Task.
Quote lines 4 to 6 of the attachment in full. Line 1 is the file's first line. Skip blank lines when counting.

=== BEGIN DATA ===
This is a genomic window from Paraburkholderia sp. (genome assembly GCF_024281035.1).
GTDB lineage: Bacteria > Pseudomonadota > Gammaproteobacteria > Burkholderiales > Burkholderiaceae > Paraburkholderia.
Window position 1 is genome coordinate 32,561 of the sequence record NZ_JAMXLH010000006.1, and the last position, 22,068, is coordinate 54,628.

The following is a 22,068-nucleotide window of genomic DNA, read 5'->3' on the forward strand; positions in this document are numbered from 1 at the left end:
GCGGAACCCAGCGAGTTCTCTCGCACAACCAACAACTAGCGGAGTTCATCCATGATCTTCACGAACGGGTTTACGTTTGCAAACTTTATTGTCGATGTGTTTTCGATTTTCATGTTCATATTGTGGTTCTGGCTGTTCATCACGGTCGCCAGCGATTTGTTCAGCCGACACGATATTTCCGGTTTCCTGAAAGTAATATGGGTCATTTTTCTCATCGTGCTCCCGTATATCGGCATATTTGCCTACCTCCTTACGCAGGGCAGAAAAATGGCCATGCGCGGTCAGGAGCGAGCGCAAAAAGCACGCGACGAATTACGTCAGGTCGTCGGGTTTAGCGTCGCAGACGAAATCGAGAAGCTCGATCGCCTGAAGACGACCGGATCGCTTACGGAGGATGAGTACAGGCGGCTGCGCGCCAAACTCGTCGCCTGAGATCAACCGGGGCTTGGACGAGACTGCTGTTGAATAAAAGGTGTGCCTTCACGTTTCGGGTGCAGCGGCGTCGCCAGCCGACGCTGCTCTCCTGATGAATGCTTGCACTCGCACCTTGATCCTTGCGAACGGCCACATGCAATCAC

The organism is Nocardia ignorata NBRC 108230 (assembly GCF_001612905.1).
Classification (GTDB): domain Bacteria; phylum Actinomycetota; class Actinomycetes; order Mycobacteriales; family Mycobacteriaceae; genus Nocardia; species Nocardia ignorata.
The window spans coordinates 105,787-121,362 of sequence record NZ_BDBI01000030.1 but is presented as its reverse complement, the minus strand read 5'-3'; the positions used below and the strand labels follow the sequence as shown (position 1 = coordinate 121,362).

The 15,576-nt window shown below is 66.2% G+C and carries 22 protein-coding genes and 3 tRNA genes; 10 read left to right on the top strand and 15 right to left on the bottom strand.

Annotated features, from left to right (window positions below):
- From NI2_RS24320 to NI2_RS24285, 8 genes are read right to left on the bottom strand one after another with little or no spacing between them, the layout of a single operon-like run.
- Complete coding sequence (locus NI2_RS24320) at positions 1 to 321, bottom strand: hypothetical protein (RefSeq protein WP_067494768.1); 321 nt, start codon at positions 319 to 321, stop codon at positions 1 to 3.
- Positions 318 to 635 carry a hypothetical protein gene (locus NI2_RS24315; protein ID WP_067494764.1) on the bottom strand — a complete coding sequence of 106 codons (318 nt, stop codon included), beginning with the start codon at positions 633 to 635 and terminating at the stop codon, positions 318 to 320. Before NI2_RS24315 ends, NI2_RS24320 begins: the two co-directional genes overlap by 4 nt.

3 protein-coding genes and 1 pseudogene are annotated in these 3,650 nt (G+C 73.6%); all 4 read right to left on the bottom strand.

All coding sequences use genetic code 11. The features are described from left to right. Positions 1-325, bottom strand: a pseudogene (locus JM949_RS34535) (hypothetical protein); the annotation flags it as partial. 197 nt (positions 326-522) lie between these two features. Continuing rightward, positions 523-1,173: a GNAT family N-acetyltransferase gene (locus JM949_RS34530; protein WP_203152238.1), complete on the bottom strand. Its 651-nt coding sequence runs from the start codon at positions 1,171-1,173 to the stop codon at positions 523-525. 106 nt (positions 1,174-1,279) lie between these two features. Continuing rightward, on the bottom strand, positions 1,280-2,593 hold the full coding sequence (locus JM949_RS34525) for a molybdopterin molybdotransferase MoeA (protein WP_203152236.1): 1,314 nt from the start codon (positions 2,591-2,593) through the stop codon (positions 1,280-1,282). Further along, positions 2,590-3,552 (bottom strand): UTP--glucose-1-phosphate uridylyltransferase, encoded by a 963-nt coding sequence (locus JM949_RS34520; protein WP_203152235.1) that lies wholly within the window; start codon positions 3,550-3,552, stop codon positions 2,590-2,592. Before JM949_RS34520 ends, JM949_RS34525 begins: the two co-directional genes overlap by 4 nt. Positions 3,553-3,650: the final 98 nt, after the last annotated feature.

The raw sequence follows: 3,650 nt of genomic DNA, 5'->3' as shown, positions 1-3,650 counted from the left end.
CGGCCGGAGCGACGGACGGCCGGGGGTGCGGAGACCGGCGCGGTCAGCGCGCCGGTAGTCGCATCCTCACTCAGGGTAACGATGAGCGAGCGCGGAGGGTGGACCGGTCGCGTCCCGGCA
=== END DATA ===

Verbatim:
The following is a 22,068-nucleotide window of genomic DNA, read 5'->3' on the forward strand; positions in this document are numbered from 1 at the left end:
GCGGAACCCAGCGAGTTCTCTCGCACAACCAACAACTAGCGGAGTTCATCCATGATCTTCACGAACGGGTTTACGTTTGCAAACTTTATTGTCGATGTGTTTTCGATTTTCATGTTCATATTGTGGTTCTGGCTGTTCATCACGGTCGCCAGCGATTTGTTCAGCCGACACGATATTTCCGGTTTCCTGAAAGTAATATGGGTCATTTTTCTCATCGTGCTCCCGTATATCGGCATATTTGCCTACCTCCTTACGCAGGGCAGAAAAATGGCCATGCGCGGTCAGGAGCGAGCGCAAAAAGCACGCGACGAATTACGTCAGGTCGTCGGGTTTAGCGTCGCAGACGAAATCGAGAAGCTCGATCGCCTGAAGACGACCGGATCGCTTACGGAGGATGAGTACAGGCGGCTGCGCGCCAAACTCGTCGCCTGAGATCAACCGGGGCTTGGACGAGACTGCTGTTGAATAAAAGGTGTGCCTTCACGTTTCGGGTGCAGCGGCGTCGCCAGCCGACGCTGCTCTCCTGATGAATGCTTGCACTCGCACCTTGATCCTTGCGAACGGCCACATGCAATCAC

The organism is Nocardia ignorata NBRC 108230 (assembly GCF_001612905.1).